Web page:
5 Things You Never Knew About Castlevania

Posted by Steven Collier on Oct. 27th, 2015

Gamers have been exploring  Castlevania for 30 years. That’s a lot of time to scour every inch of Dracula’s haunted castle, and it’s paid off. If you thought those chicken legs hidden in the walls were a cool secret, hold onto your seats, because you won’t believe these incredible Castlevania findings!



The original Famicom game was so popular that versions have been ported to 15 separate platforms. This includes IBM computers, three different arcade cabinets, and of course the  SNES.  However, those are just the remakes of the FIRST game in the Castlevania series. If you tally up every version of every game in the franchise, the numbers become truly mind-boggling. 


In 1988, Nintendo of America had some pretty strict policies about what they’d allow to be depicted in their games. Tons of games that features excessive violence, sexual content, naughty language, or overt religious references were either censored or outright banned. However, anyone who’s played Castlevania can tell you that crosses and holy water are featured so prominently, that they’re actually used as weapons! Considering that even Family Friendly games like  Duck Tales had to nix the crucifix, it’s hard to say how Castlevania got around this one.


Once you beat Castlevania, there was a surprise for you after the credits rolled: you got to start the game all over again! However, this time around things were a little different. For one, the game was a lot harder. Enemies could move faster and dealt four times as much damage. But more importantly, it was now possible to find a new, secret item: THE MOAI HEAD!

The Moai Head is a reference to the game Gradius, one of Konami’s earliest successes. Traditionally, Moai heads have been  hidden in Konami games for over three decades. Usually they’re just tucked away in the background. But, in Castlevania they could be collected for a whopping 4,000 points, making them the most valuable item in the game!


The endgame credits don’t feature the name of a single real person. “Vram Stoker” and “James Banana” are references to the Bram Stoker, author of the original Dracula, and british film composer, James Bernard. Other names like “Love Chaney,””Belo Lugosi,” and ”Boris Karloffice” are all meant to be puns of on the names of the actors Lon Chaney, Bela Lugosi, and Boris Karloff, who all played classic Universal Movie monsters.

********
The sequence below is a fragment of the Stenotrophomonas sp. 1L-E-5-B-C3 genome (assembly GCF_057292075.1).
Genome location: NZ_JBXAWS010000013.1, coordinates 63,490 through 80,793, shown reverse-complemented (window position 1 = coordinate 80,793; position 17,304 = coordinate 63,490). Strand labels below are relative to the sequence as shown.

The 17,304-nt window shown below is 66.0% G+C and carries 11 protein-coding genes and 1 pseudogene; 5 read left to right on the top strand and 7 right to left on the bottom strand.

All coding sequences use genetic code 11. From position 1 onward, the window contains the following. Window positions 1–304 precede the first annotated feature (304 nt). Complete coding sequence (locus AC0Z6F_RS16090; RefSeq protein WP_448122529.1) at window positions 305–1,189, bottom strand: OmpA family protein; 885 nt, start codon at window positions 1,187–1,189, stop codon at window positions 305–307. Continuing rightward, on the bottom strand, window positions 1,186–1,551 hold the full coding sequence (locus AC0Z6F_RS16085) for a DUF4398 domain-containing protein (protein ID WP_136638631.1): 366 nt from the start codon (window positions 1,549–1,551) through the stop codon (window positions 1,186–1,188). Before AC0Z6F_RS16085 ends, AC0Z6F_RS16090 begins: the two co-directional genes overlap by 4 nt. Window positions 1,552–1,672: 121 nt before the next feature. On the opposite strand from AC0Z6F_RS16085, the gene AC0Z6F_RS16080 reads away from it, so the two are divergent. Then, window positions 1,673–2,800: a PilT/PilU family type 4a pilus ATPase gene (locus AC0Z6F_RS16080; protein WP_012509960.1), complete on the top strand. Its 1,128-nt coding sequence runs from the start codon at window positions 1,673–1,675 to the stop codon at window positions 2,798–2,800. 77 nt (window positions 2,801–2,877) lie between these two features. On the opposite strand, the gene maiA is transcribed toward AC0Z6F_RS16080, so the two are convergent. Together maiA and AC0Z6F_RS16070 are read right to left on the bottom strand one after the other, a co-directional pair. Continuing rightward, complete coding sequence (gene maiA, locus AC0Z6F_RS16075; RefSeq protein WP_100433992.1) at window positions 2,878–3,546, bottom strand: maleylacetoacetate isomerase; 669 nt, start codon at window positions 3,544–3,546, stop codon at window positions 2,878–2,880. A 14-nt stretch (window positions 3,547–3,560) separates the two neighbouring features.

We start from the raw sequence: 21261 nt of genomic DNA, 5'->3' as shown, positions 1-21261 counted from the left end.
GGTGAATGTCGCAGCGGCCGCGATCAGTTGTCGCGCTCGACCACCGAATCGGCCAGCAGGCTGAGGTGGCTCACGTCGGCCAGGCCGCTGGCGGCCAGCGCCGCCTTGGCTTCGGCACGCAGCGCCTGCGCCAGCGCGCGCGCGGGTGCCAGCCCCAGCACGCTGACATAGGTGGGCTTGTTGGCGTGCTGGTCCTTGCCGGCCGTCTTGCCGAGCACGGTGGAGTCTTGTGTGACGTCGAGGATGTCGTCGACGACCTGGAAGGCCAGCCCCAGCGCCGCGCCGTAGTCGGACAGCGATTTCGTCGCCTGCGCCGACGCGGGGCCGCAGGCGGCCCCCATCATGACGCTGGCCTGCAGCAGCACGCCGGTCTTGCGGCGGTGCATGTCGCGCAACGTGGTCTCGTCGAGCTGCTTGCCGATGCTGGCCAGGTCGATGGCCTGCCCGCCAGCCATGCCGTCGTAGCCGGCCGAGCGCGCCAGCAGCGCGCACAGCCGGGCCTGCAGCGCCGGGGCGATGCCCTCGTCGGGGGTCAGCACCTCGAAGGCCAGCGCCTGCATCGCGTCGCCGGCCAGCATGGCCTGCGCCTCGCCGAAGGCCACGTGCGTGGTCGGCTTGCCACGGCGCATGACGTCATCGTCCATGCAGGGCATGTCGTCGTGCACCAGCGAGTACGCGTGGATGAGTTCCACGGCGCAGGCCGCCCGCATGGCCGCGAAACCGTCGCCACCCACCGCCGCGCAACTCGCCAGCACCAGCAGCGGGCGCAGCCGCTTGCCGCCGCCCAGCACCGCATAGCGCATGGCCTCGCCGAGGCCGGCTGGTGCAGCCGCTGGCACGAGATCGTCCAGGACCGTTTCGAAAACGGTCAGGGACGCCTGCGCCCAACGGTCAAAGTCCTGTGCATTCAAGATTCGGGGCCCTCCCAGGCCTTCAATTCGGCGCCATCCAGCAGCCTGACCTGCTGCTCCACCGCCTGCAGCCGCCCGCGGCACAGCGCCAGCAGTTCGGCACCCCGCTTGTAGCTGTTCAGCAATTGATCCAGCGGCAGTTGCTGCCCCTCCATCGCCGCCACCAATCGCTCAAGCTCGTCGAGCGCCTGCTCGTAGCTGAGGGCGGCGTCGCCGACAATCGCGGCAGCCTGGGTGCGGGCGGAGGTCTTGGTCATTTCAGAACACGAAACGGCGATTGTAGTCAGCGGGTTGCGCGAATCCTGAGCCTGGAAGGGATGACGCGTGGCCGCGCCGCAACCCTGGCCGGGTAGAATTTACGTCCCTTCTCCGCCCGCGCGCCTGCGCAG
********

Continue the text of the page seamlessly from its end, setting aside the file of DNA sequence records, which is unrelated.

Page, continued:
Remember those wacky names in the credits? Those weren’t meant as a joke. Back in 1986, all game designers working for Konami were forbidden to attach their actual name to any project. Instead, they were required to create a fake name to be listed in the game’s credits. This was to prevent them from asking for raises, and keep rival companies from stealing their talent.

In some games, Konami employees worked clever hints about their actual identities into their pseudonyms and were eventually recognized for their contributions. This was not the case with Castlevania. Presently, Konami only has an incomplete list of names for the team that designed Castlevania, and no mention of any specific role that anyone played in its creation. Because of this, the inventor of the most legendary horror game franchise in history remains a total mystery. All we can do is thank “Vram Stoker” for his tireless efforts…

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So, how many of you knew these bits of terrifying trivia and macabre minutiae? Did our list Re-Vamp your interest in Castlevania or just leave you feeling drained? Let us know in the comments. And hey, if you're looking for a few more awesome horror games to play this Halloween season,  Check Out These Terrifying Titles At Our Store.

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